- The Washington Times - Friday, September 22, 2000

Iran conducted the third test launch of its new medium-range missile, but the rocket exploded shortly after liftoff, U.S. intelligence officials said yesterday.
The Shahab-3 missile firing was detected by U.S. space sensors during launch from a site in Iran and announced by an Iranian government spokesman in Tehran.
"They did indeed attempt a launch and it didn't go particularly well," said one intelligence official. "It is not a very good sign" for the missile program.
Defense Minister Ali Shamkhani told the official IRNA news agency that the test of a Shahab-3D was conducted as part of events marking the start of anniversary of the start of the war with Iraq, which began in 1980 and ended in 1988.
The spokesman said the missile was "solid-fueled" and will be used only for launching communications satellites and not warheads.
"The necessary basis for designing and producing carriers to put satellites in orbit have been created," Mr. Shamkhani said. "No military use has been forecast for Shahab-3D."
Iran also tested a Shahab-3 in July and that test was successful, U.S. officials said. A third test was carried out last year.
On Capitol Hill, CIA official Robert Walpole told a Senate subcommittee hearing that the official Iranian announcement was not accurate.
"We view this as a missile," Mr. Walpole told the Senate Governmental Affairs subcommittee on proliferation.
The Washington Times first reported Sept. 8 that Tehran was preparing a flight test of the 800-mile range Shahab-3.
Intelligence officials said the test had been set for late August and preparations for the test were detected in the late stages. It was put off to avoid embarrassing Iranian President Mohammed Khatami during his visit to the U.N. Millennium Summit, the officials said.
The Senate hearing yesterday was to examine Iran's missile and nuclear, chemical and biological programs.
"In the last five years, as the intelligence community now recognizes, Iran has made rapid progress in the development of longer-range ballistic missiles because of assistance from North Korea, Russia and China," said Sen. Thad Cochran, Mississippi Republican and the subcommittee chairman.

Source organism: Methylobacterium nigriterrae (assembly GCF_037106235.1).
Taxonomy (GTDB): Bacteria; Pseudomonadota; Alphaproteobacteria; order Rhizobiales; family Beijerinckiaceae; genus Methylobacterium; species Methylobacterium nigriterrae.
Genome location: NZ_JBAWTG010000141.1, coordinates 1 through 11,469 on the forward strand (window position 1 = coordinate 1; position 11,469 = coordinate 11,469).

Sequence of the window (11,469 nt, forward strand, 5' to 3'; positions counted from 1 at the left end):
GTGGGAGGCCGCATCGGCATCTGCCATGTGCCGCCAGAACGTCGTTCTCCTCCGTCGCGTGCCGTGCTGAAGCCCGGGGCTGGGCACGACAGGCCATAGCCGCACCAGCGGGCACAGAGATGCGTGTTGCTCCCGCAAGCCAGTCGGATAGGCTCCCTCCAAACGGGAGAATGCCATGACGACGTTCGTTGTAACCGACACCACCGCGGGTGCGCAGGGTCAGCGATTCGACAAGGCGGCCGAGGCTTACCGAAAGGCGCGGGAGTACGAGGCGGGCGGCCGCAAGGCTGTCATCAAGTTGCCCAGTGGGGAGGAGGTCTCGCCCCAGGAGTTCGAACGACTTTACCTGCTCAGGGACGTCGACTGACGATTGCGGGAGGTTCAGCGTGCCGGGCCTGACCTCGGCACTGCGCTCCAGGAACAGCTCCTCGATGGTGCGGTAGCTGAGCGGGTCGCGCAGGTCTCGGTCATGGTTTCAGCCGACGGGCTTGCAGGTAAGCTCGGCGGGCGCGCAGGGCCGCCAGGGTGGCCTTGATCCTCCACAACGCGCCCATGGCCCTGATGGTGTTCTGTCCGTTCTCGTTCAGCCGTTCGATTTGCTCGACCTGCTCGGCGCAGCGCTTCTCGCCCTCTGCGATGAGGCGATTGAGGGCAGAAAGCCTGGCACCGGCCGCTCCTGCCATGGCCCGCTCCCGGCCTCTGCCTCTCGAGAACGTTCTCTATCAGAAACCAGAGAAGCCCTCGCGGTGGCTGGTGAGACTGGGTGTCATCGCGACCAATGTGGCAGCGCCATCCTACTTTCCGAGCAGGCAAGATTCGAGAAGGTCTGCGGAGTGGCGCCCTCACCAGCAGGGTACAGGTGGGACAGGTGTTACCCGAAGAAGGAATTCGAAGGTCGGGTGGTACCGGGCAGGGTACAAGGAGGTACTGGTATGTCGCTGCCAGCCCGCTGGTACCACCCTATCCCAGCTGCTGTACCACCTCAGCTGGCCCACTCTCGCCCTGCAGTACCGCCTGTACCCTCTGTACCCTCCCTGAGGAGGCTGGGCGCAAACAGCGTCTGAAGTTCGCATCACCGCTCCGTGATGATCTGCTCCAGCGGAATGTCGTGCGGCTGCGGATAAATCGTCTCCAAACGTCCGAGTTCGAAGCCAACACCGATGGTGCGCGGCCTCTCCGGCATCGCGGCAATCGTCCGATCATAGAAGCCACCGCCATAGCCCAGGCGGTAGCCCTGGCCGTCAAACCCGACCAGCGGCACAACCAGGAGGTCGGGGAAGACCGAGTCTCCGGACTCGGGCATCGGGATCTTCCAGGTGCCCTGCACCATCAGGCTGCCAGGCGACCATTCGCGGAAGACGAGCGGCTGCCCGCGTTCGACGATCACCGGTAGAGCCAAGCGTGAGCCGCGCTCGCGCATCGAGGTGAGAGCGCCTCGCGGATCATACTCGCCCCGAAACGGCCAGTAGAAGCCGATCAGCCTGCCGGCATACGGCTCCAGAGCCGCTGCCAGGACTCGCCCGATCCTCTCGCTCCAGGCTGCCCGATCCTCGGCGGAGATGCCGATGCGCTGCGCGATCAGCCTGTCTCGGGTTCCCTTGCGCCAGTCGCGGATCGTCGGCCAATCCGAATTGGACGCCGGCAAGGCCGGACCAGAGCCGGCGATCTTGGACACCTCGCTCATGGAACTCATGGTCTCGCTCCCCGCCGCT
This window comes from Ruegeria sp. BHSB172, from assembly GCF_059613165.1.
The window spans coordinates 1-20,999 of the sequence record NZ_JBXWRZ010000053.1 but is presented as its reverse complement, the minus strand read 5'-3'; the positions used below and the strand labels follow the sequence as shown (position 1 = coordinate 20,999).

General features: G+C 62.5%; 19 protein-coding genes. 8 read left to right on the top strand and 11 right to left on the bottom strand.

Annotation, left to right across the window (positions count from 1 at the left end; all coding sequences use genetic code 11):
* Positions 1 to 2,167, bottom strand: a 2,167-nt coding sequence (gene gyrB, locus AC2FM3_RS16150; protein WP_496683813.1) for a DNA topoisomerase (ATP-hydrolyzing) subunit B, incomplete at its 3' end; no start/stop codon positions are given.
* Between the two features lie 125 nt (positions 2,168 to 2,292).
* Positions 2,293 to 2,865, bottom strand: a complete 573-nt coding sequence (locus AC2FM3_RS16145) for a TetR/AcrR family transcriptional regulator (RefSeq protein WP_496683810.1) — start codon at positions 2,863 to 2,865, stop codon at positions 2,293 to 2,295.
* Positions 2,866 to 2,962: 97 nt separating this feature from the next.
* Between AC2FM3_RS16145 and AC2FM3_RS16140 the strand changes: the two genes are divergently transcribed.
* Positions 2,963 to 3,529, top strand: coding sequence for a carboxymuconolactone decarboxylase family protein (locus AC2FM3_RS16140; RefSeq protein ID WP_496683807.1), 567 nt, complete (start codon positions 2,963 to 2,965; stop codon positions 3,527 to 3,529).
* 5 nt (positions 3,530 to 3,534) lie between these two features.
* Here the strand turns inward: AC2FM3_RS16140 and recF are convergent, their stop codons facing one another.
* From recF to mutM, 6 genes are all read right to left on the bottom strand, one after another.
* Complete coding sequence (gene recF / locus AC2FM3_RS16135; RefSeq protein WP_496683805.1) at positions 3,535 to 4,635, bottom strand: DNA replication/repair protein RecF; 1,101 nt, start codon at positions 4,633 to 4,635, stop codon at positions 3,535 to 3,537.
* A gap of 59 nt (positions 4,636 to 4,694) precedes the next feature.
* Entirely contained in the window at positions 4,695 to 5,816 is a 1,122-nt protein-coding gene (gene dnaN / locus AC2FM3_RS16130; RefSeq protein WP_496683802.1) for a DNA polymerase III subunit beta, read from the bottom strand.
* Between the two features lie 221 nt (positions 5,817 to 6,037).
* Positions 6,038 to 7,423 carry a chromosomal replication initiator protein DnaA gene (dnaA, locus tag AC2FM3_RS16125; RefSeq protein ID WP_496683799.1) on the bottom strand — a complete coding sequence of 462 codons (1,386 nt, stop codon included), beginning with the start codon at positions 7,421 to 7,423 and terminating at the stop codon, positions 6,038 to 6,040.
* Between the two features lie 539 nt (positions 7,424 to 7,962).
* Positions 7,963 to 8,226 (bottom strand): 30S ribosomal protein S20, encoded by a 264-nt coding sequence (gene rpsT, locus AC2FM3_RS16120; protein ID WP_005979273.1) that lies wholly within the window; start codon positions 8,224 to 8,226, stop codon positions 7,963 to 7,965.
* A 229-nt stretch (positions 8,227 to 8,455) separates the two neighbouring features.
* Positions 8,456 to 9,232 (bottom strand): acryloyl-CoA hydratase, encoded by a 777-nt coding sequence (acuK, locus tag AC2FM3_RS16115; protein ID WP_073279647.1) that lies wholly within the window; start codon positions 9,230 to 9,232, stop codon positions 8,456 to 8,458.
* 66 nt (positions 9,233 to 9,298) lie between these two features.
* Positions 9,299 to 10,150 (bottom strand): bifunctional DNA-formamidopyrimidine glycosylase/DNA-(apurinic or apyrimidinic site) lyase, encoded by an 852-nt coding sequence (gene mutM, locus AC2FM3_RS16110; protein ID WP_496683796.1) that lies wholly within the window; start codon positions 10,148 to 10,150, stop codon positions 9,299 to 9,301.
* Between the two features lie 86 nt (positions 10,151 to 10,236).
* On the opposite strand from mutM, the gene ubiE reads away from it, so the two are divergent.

"Beyond its own efforts to develop and acquire more advanced ballistic missiles, Iran has also become a supplier of ballistic-missile technology and assistance to other nations."
During the hearing, Mr. Walpole stated that Iran's missile program is "the largest in the Middle East" and rivals that of North Korea.
"Iran has very active missile and weapons-of-mass-destruction development programs and is seeking foreign missile, nuclear and chemical and biological technology," he said.
"Entities in Russia, China and North Korea supply the largest amount of ballistic-missile technology in Iran," he said.
Mr. Walpole offered this warning during the hearing: "The probability that a missile with a weapon of mass-destruction [warhead] would be used against U.S. forces or interests is higher today than during most of the Cold War, and will continue to grow."
A. Norman Schindler, deputy director of the CIA's Nonproliferation Center, said Iran currently is in violation of the Chemical Weapons Convention and the Biological Warfare Convention.
Mr. Schindler said Iran currently has a stockpile of several thousand metric tons of weaponized and bulk chemical weapons agents.
On the biological weapons of Iran, Mr. Schindler said Tehran has some stocks of agent and weapons.
"Tehran continues to develop its biological capability despite its being a party to the Biological Warfare Convention," he said.
President Clinton announced earlier this month that the missile threat to the United States from countries like North Korea and Iran is growing. Still, the president decided against beginning deployment of a national missile defense that could knock out incoming missiles. He cited developmental problems and opposition from foreign governments as the reason.

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